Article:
Orginal Article

New spatial dimensions of global cityscapes: From reviewing existing concepts to a conceptual spatial approach

  • GEORG Isabel , 1 ,
  • BLASCHKE Thomas 1 ,
  • TAUBENBÖCK Hannes 2
  • 1. Department of Geoinformatics, University of Salzburg, Salzburg, Austria
  • 2. Earth Observation Center (EOC), Remote Sensing Data Center (DFD), German Aerospace Center (DLR), Oberpfaffenhofen, Germany;

Author: GEORG Isabel,

Received date: 2015-05-12

  Accepted date: 2015-09-08

  Online published: 2016-07-25


Journal of Geographical Sciences, All Rights Reserved


Current global urbanisation processes are leading to new forms of massive urban constellations. The conceptualisations and classifications of these, however, are often ambiguous, overlap or lag behind in scientific literature. This article examines whether there is a common denominator to define and delimitate-and ultimately map-these new dimensions of cityscapes. In an extensive literature review we analysed and juxtaposed some of the most common concepts such as megacity, megaregion or megalopolis. We observed that many concepts are abstract or unspecific, and for those concepts for which physical parameters exist, the parameters are neither properly defined nor used in standardised ways. While understandably concepts originate from various disciplines, the authors identify a need for more precise definition and use of parameters. We conclude that often, spatial patterns of large urban areas resemble each other considerably but the definitions vary so widely that these differences may surpass any inconsistencies in the spatial delimitation process. In other words, today we have tools such as earth observation data and Geographic Information Systems to parameterise if clear definitions are provided. This appears not to be the case. The limiting factor when delineating large urban areas seems to be a commonly agreed ontology.

Cite this article

GEORG Isabel , BLASCHKE Thomas , TAUBENBÖCK Hannes . New spatial dimensions of global cityscapes: From reviewing existing concepts to a conceptual spatial approach[J]. Journal of Geographical Sciences, 2016 , 26(3) : 355 -380 . DOI: 10.1007/s11442-016-1273-4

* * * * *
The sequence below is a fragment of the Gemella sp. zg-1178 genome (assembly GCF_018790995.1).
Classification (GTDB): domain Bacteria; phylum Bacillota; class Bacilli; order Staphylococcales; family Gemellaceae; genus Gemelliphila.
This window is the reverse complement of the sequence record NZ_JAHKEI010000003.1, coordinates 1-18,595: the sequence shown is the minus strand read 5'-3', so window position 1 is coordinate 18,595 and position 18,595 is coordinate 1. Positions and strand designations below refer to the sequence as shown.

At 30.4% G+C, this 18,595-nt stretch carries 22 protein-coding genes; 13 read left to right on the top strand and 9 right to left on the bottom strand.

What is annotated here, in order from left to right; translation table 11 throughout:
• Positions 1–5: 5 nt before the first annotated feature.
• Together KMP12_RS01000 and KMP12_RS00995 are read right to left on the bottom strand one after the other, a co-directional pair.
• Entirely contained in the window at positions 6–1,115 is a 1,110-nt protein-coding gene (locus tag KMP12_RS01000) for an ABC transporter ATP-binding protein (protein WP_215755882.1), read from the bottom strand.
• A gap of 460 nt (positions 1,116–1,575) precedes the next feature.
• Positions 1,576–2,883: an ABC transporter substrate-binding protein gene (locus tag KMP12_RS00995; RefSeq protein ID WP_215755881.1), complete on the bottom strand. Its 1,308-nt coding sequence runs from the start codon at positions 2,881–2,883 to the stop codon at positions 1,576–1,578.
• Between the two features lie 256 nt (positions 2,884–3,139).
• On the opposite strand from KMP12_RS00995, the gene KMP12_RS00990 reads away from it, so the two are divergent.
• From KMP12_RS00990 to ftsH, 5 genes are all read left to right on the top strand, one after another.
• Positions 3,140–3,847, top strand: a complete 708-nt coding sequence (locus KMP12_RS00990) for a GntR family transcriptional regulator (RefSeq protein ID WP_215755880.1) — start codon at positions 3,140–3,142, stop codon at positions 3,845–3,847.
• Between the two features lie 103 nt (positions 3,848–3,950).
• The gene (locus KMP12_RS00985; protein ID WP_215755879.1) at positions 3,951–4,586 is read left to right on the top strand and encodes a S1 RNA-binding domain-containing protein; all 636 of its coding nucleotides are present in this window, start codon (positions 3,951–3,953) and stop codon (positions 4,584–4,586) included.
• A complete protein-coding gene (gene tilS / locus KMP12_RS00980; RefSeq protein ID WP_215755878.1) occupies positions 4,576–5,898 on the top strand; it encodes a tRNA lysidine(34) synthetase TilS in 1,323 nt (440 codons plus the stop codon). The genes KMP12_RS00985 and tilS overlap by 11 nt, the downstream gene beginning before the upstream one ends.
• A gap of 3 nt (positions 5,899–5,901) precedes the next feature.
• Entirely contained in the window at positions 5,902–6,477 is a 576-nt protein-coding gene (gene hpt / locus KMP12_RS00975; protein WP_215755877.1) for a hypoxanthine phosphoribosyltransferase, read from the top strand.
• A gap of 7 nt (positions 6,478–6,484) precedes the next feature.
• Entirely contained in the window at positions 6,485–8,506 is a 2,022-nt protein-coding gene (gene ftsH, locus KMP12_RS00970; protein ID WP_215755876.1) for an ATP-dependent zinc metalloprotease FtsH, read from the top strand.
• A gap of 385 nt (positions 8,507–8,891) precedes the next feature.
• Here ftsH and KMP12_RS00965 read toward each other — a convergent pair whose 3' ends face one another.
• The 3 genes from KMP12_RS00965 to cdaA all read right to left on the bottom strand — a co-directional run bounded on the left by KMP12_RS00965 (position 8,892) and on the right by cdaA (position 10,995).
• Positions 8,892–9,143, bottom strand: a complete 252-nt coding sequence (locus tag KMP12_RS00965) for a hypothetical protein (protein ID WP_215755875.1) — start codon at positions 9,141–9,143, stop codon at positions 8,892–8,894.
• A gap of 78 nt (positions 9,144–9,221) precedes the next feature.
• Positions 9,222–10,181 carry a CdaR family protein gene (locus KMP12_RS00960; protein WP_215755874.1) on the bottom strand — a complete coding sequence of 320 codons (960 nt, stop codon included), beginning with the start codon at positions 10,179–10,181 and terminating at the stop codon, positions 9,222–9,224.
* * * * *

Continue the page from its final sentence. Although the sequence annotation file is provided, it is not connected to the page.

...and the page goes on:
1 Introduction

Megacity, Metacity, Megaregion, Megalopolis, Mega-Urban Region: these are only a few terms associated with particular concepts trying to capture the state of the current global urbanization trend. With more people now living in urban than in rural areas (UN-DESA, 2012) and cities taking the brunt of the expected population growth, urban areas will continue to physically change. Urbanization is no longer a regional phenomenon, and international borders are less of an obstacle. As a consequence, established concepts may no longer suffice to describe some of the new urban forms which are more and more massive and complex in morphology, pattern or interrelations, taking on dimensions inconceivable only a few decades ago (e.g., Soja and Kanai, 2007; UN-DESA, 2011, Taubenböck et al., 2014). Over time, new concepts-such as metacity, mega-urban region or megapolitan-have been introduced (e.g., Lang and Dhavale, 2005; UN-Habitat, 2009; Morrison Institute, 2008) to describe these new configurations of urbanization.
There is, thus, an abundance of terms describing urban areas of various types, shapes and sizes (see also Taylor and Lang, 2004), some of which are very similar and show considerable overlap: as Brenner (2013) puts it, “definitional contours have become unmanageably slippery”. It seems, however, that some terms lack a proper, universal definition, while others have changed and adapted over time: for example, a megacity is now commonly defined as having at least 10 million people (e.g., Kraas, 2010), whereas earlier definitions were using lower thresholds (e.g., Schwentker, 2006).
Since no unambiguous classification criteria and indicators for a distinction between city and surrounding areas exist, the first and foremost challenge in defining urban areas is their delimitation. Size, population, density, statistical boundaries or economic activities are often used to describe cities but all these indicators fall short of morphologically separating urban from non-urban areas. For example, China’s population register differs from that of most other countries, and statistical boundaries fail to delimit urban expansion. Different authors, countries and statistics use different approaches (Goldstein, 1994), which can even change over time (Brenner and Schmid, 2014), and data sources-such as the reference area for population information-are often not published, thus hampering global comparisons (Bronger and Trettin, 2011).